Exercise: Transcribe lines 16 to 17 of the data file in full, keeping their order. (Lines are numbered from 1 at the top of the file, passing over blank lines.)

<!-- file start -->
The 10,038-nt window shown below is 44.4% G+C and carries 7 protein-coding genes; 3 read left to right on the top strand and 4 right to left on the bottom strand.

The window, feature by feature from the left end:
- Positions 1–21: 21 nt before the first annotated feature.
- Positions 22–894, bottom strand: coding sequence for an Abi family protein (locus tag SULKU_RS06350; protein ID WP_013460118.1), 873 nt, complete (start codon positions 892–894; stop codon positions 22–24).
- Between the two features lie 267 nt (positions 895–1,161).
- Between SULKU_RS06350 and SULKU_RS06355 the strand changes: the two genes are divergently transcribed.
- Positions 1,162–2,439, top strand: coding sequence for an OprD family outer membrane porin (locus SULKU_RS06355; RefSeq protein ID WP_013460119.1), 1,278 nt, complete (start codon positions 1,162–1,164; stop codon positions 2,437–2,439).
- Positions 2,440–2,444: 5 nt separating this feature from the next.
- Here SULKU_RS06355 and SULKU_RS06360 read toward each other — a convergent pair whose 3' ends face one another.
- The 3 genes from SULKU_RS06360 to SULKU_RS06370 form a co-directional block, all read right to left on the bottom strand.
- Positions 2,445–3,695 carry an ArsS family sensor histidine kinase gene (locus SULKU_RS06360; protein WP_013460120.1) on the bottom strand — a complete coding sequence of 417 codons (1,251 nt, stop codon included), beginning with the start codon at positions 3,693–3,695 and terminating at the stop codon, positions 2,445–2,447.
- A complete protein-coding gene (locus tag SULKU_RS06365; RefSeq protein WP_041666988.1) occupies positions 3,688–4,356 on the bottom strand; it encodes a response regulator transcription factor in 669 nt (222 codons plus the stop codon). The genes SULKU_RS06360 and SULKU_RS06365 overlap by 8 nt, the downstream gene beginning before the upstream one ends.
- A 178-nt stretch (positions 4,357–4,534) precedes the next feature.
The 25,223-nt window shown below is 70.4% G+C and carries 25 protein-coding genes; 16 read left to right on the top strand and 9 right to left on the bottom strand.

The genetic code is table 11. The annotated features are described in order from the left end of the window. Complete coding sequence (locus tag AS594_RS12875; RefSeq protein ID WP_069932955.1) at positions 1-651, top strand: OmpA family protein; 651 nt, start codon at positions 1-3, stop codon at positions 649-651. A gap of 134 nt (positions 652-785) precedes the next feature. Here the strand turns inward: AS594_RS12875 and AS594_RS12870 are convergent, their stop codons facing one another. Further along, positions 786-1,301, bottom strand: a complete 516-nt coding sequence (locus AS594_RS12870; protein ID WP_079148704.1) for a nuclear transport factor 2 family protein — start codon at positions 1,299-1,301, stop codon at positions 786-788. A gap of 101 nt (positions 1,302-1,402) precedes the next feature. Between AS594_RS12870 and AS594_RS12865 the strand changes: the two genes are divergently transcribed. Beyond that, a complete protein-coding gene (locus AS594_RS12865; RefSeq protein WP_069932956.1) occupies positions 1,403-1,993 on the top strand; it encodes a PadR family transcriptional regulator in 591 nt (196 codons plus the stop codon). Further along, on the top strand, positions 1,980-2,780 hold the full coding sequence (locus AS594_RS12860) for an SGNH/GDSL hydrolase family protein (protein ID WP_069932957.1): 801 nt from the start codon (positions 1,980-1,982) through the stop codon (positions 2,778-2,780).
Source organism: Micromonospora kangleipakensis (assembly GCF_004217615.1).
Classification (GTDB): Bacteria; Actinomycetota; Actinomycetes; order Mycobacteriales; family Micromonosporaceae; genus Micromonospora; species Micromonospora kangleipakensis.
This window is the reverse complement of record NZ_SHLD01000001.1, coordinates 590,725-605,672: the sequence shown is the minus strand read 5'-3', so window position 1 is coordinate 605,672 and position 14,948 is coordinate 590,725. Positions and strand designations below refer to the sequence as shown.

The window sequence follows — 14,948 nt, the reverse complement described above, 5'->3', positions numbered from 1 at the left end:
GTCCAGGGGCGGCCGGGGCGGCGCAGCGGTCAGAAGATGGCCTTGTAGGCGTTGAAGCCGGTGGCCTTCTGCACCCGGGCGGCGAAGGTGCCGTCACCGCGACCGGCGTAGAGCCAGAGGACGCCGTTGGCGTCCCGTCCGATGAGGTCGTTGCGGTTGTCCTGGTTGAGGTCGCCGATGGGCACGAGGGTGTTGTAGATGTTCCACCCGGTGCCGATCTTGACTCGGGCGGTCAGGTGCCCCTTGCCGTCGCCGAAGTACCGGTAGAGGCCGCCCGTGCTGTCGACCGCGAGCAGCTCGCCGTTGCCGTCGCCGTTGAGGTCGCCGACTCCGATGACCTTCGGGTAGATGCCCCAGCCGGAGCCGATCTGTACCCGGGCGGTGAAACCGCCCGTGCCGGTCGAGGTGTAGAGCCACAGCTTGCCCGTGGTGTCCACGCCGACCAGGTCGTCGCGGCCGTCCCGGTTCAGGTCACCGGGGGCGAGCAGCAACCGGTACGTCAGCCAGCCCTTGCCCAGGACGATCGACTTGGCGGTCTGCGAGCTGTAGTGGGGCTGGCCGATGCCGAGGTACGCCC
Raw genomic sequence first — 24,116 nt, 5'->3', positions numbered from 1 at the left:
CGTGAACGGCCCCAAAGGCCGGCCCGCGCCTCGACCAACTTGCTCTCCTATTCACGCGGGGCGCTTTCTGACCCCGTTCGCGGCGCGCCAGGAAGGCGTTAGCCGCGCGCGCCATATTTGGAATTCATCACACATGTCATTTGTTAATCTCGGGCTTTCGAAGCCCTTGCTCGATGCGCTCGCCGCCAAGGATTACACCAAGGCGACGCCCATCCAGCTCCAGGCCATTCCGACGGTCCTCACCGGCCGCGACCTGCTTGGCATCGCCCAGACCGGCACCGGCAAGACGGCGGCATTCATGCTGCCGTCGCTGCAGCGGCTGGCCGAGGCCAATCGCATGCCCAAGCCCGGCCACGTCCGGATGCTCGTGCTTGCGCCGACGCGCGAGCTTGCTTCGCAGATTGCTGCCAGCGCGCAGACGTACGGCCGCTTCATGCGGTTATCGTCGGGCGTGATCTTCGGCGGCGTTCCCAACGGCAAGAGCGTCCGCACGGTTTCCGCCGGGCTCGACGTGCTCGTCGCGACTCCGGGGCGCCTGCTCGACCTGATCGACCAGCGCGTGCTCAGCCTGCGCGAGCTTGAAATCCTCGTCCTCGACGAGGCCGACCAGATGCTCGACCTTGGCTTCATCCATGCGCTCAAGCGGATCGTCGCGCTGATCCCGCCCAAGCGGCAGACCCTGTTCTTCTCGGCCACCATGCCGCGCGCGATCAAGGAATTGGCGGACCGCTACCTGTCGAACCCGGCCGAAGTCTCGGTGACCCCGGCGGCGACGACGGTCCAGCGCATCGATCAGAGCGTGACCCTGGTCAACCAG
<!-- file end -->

Source organism: Micromonospora kangleipakensis (assembly GCF_004217615.1).
Classification (GTDB): Bacteria; Actinomycetota; Actinomycetes; order Mycobacteriales; family Micromonosporaceae; genus Micromonospora; species Micromonospora kangleipakensis.